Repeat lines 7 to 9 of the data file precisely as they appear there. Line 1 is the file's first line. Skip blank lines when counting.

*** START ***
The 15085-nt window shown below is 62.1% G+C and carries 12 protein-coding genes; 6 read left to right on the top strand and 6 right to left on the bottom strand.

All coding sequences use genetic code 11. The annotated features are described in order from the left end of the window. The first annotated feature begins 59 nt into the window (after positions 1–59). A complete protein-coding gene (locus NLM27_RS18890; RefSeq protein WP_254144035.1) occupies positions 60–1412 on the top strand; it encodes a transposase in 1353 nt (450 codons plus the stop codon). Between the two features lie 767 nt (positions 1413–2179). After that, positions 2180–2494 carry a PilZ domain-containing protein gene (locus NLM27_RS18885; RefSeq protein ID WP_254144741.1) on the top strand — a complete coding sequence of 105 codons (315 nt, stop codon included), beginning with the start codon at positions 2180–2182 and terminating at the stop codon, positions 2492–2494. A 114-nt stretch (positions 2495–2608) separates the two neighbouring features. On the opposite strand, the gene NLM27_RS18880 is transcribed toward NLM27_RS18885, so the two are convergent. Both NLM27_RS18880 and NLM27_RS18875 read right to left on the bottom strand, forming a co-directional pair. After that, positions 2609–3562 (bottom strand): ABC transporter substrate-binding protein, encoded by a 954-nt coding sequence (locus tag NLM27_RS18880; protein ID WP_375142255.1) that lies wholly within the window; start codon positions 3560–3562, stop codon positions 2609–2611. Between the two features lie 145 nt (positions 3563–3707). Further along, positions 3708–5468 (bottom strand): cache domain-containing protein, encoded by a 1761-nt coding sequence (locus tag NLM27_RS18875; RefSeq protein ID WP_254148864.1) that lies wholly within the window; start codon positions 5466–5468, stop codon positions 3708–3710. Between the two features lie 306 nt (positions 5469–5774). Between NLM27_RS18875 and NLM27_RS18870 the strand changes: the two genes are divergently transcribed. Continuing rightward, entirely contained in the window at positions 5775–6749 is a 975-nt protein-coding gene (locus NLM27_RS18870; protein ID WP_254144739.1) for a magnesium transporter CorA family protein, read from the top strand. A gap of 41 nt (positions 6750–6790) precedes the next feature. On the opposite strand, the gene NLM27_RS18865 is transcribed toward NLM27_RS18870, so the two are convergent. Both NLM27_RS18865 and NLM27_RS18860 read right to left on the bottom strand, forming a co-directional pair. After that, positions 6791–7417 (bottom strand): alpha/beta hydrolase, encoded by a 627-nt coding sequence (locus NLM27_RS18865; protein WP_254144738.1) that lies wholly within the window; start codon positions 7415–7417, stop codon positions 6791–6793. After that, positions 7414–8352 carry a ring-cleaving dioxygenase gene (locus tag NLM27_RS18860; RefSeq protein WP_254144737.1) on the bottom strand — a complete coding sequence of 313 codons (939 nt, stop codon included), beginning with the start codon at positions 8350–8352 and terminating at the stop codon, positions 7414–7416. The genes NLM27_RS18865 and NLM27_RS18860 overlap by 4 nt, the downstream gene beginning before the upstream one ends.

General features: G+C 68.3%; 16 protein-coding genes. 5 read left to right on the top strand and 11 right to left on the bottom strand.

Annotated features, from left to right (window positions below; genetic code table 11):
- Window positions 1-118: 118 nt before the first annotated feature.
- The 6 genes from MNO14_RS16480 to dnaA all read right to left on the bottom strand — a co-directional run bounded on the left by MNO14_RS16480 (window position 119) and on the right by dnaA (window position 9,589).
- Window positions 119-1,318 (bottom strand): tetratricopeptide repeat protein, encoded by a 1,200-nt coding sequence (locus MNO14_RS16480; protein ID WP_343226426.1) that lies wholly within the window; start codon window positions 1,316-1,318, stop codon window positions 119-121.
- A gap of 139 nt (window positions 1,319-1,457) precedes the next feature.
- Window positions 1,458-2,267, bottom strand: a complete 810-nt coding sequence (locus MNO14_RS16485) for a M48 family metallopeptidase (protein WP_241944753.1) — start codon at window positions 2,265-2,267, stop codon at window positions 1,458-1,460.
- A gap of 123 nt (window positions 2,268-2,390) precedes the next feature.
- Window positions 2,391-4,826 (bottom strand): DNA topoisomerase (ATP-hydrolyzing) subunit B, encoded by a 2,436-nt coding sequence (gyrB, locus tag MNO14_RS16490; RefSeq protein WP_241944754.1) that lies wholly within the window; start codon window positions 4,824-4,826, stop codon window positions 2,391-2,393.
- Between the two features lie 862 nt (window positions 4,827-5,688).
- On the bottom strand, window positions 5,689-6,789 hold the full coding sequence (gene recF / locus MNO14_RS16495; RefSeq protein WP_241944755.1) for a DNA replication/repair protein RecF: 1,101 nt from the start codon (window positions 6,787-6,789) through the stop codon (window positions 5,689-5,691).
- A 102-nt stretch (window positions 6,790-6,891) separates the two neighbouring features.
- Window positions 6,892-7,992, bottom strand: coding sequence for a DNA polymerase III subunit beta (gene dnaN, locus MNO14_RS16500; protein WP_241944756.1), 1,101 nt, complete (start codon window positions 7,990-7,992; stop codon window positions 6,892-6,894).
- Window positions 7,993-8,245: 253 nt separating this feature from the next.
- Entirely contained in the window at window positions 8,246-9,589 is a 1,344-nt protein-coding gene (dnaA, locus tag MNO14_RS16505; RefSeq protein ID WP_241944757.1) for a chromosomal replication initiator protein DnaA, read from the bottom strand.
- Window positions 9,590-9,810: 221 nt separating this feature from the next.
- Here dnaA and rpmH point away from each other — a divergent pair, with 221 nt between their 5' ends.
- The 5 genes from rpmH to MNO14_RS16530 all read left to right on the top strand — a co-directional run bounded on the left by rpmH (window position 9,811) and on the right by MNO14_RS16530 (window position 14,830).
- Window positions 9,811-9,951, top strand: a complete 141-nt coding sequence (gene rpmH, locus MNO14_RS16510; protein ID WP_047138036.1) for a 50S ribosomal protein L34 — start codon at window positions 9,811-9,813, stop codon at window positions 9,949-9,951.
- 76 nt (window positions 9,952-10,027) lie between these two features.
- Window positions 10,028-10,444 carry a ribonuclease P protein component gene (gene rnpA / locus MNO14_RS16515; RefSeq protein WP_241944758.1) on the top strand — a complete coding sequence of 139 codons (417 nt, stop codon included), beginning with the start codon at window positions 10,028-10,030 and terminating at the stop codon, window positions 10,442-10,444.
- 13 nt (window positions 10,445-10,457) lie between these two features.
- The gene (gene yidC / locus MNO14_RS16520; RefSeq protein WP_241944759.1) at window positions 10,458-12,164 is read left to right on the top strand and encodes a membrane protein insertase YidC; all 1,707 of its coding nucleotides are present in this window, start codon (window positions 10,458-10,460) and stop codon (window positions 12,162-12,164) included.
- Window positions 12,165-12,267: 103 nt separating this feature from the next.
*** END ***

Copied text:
- Window positions 119-1,318 (bottom strand): tetratricopeptide repeat protein, encoded by a 1,200-nt coding sequence (locus MNO14_RS16480; protein ID WP_343226426.1) that lies wholly within the window; start codon window positions 1,316-1,318, stop codon window positions 119-121.
- A gap of 139 nt (window positions 1,319-1,457) precedes the next feature.
- Window positions 1,458-2,267, bottom strand: a complete 810-nt coding sequence (locus MNO14_RS16485) for a M48 family metallopeptidase (protein WP_241944753.1) — start codon at window positions 2,265-2,267, stop codon at window positions 1,458-1,460.